Japanese Startup Creates ‘Connected’ Face Mask for Coronavirus New Normal

As face coverings develop into the norm amid the coronavirus pandemic, Japanese startup Donut Robotics has developed an internet-connected ‘good masks’ that may transmit messages and translate from Japanese into eight different languages.

The white plastic ‘c-mask’ suits over customary face masks and connects by way of Bluetooth to a smartphone and pill utility that may transcribe speech into textual content messages, make calls, or amplify the masks wearer’s voice.

“We worked hard for years to develop a robot and we have used that technology to create a product that responds to how the coronavirus has reshaped society,” stated Taisuke Ono, the chief government of Donut Robotics.

Donut Robotics’ engineers came up with the idea for the masks as they searched for a product to assist the corporate survive the pandemic. When the coronavirus struck, it had simply secured a contract to produce robotic guides and translators to Tokyo’s Haneda Airport, a product that faces an unsure future after the collapse of air journey.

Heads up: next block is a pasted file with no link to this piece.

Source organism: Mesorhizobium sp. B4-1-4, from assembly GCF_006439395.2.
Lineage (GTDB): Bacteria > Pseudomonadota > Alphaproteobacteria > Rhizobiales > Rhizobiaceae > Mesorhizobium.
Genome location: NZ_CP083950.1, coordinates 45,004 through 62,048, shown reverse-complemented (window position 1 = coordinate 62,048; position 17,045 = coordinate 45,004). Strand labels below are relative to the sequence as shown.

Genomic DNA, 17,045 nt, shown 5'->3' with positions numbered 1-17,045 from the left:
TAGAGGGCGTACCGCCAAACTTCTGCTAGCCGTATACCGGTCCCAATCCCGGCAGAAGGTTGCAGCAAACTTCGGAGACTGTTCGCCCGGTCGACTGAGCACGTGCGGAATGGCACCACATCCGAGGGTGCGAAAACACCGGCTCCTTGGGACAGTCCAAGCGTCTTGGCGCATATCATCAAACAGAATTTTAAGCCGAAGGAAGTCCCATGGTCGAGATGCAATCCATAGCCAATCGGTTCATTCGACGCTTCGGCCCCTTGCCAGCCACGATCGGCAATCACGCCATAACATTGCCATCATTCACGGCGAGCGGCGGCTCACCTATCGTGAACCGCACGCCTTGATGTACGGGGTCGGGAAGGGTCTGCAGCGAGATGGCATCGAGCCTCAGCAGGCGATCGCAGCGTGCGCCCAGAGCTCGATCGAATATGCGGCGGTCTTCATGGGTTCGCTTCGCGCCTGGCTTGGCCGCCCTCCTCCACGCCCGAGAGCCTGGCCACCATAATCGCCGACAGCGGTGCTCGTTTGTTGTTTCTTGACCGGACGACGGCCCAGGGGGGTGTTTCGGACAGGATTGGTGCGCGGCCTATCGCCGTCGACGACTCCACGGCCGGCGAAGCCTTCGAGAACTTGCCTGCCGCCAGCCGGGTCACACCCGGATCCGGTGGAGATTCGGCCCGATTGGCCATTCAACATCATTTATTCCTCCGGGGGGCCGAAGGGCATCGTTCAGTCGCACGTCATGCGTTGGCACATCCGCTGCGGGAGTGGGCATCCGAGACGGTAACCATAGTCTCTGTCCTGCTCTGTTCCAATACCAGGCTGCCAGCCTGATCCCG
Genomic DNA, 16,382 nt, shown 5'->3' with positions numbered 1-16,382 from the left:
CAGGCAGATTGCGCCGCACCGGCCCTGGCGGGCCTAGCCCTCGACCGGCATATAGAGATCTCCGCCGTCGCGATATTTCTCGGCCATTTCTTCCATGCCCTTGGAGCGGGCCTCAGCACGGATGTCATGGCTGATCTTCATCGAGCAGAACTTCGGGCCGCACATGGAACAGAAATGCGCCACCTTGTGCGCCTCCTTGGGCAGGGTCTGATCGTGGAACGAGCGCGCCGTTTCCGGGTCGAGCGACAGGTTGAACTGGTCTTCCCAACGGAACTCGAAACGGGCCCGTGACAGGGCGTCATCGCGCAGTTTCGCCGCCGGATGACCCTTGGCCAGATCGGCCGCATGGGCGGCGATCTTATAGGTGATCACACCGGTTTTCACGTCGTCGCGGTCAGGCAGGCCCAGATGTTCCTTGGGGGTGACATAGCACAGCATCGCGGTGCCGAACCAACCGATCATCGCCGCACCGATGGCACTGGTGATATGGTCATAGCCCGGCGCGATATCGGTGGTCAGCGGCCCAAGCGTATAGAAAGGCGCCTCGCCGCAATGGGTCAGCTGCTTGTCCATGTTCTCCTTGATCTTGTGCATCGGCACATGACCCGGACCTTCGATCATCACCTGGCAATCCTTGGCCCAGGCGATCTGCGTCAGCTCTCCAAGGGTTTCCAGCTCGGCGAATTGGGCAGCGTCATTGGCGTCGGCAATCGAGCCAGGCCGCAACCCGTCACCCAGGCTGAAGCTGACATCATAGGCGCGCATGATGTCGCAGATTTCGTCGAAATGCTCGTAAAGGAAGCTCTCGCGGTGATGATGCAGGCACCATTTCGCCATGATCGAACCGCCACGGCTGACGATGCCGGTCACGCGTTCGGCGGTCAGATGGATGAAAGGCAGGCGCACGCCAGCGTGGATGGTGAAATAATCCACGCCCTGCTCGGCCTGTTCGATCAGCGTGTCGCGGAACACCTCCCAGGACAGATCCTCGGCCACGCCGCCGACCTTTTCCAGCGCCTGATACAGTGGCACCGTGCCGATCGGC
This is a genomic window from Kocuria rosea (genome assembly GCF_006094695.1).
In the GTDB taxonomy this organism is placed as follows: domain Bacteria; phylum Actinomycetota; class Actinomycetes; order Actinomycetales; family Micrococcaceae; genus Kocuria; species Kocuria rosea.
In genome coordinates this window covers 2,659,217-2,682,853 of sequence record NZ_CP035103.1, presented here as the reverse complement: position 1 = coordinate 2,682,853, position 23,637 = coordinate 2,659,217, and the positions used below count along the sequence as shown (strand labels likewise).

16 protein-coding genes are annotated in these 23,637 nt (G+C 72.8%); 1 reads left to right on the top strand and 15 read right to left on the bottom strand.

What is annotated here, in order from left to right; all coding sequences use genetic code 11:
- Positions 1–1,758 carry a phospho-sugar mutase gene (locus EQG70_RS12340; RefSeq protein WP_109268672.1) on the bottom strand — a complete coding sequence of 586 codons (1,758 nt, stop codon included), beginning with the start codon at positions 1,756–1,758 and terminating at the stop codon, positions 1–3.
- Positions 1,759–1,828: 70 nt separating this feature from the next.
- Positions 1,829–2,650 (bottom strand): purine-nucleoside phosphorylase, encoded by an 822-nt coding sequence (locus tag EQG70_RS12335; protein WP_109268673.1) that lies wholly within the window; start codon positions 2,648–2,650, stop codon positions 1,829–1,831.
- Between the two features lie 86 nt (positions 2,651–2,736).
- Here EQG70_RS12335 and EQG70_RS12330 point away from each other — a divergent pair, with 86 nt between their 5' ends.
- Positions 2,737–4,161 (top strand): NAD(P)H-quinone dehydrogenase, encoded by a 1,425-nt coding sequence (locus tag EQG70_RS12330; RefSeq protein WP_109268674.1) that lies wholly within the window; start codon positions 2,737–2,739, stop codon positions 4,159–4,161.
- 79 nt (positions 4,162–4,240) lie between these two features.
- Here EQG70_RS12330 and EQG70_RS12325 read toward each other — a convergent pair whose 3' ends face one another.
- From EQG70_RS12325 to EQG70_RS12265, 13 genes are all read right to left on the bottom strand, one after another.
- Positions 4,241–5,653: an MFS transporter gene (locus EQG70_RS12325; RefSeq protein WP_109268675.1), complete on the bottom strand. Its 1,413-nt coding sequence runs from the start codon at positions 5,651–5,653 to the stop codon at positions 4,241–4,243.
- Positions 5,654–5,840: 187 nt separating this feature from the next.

Donut Robotics’ first 5,000 c-masks shall be shipped to consumers in Japan beginning in September, with Ono trying to promote in China, the United States and Europe too. There has been sturdy curiosity, he stated.

At about $40 (roughly Rs. 3,000) per masks, Donut Robotics is aiming at a mass market that didn’t exist till just a few months in the past. One intention, he stated, is to generate income from subscriber providers provided by way of an app that customers will obtain.

Donut Robotics constructed a prototype related masks inside a month by adapting translation software program developed for its robotic and a masks design that one of many firm’s engineers, Shunsuke Fujibayashi, created 4 years in the past for a scholar venture to interpret speech by mapping face muscle mass.

Ono raised JPY 28 million (roughly Rs. 1.98 crores) for growth by promoting Donut Robotics shares by Japanese crowdfunding website Fundinno.

“We raised our initial target of 7 million yen within three minutes and stopped after 37 minutes when we had reached 28 million yen,” he said.

© Thomson Reuters 2020

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